Sequencing. This lesson presents our second modern speech, and it very much compliments our previous work on J.K.Rowling's speech. I have chosen to space these two lessons out from each other in order to let new information and skill in reading rhetorically sink in. The two lessons do reinforce similar skills, and I want to interweave the students' skill acquisition in these speeches with their ability to read Shakespeare (in particular, Marc Antony's speech) with the same appreciation for rhetorical choices.
Bono at PENN. In the present lesson, I will use this image to introduce the theme of ACTIVISM and connect back to RHETORIC. First, I will state that we are listening to a second contemporary speech from a leader in our culture, and this one focuses less on the personal side (as in J.K. Rowling's speech, "Failure and Imagination") and more on the political side. The goal of the following discussion is to set the stag for students to analyze the writers' uses of rhetoric to make a point (RI.9-10.6). ultimately, the students will not only analyze Bono's speech here, but they will compare his rhetoric to Antony's speech in 3.2 and to J.K. Rowling's speech.
To engage students, I will ask (SL.9-10.1):
- Do you think that we can change the world to be a better place? Where would you start?
- Why does poverty happen, and what can we do about it? In Chicago? In Africa? Have you ever engaged in a service project, if so, tell us about it!
- What is an ACTIVIST? Why would someone be an activist?
- Take a look at this photo from back when I was in high school. It depicts a benefit done for Amnesty International (define this). Bono and Sting doing a conspiracy of hope. Why do you think that these two famous musicians would get involved in Amnesty?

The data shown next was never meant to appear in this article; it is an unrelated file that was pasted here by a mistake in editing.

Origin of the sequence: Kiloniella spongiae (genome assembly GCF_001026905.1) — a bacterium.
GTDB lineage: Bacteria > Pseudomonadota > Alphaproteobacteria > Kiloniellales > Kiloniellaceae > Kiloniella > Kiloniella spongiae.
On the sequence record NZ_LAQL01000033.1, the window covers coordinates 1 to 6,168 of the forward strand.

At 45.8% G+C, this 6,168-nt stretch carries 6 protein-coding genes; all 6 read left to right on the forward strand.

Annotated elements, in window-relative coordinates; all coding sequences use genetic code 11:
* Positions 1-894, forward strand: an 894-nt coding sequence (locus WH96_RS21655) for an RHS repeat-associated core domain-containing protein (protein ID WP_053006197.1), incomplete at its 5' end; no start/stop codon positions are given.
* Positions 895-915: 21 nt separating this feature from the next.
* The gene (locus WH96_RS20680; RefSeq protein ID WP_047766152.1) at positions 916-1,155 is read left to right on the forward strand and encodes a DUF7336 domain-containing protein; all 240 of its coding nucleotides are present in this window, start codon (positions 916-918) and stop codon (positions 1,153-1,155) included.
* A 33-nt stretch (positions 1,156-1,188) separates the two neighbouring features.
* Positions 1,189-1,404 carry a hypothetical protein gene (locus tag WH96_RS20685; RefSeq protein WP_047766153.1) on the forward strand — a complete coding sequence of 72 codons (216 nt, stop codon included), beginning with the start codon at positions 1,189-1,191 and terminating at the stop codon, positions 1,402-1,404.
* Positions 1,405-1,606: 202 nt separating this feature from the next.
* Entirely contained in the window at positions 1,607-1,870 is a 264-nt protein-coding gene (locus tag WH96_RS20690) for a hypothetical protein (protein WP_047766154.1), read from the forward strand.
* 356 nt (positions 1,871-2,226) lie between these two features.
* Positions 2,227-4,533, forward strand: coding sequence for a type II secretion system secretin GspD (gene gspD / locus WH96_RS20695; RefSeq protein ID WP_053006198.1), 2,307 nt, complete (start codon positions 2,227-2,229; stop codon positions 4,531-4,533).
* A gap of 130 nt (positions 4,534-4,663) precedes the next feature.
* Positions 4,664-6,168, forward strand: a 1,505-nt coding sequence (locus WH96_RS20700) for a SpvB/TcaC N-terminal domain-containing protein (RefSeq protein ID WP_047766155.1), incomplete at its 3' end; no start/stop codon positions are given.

- One of them, Bono Vox, from U2 has gone on to advocate for the poor on a worldwide basis. he argues against complacency (define this) and bureaucracy (define this) as we look to make changes. As we listen to his speech today, see if you can figure out how he tries to persuade us.
Lesson Image Attribution: [Image by S.M.Toole wikimedia.org]
In class, I will play the video of Bono's speech, asking the students to listen/watch and take down a few notes of some key lines.
I will say:
- Why do some speakers use repetition? Rhetorical questions? Humor (especially in the beginning)? Personal examples?
- As you listen to Bono, see if you can pick up on some of these examples (RI.9-10.1), and consider that his context is a commencement speech. How does he use this situation to build credibility both for himself and his cause (SL.9-10.3)?
Student Notes and Comments.
Students will now analyze the rhetorical choices that Bono has made. I will give the students a blank version of this image of handout (unfortunately, I have deleted it from my files, so this is the only copy I can offer you at the moment!!), and I will ask them to do each question independently, and then confer with a partner. The goal here is to see if students can identify some of the rhetorical choices (RI.9-10.6) without my help and if they can explain their observations to a partner. On the upcoming test, they will have to do this completely independently, so I am hoping that we will see a bit more independent analysis here than we did with the J.K.Rowling speech and that students are on track for the upcoming test.
I will ask:
1.) How does he use humor on the beginning? Why does this use of humor specifically play to his audience (RI.9-10.6)? (His joke about P-E-N-N is very accessible to the students.) If you were giving the same speech here at school, how could you adapt the humor to a different audience?
2.) How does Bono use rhetorical questions and repetitions? (RI.9-10.6) Why does he use them when he does? What is the effect?
I will expect students to respond in discussion with key insights and examples from Bono's speech (SL.9-10.1).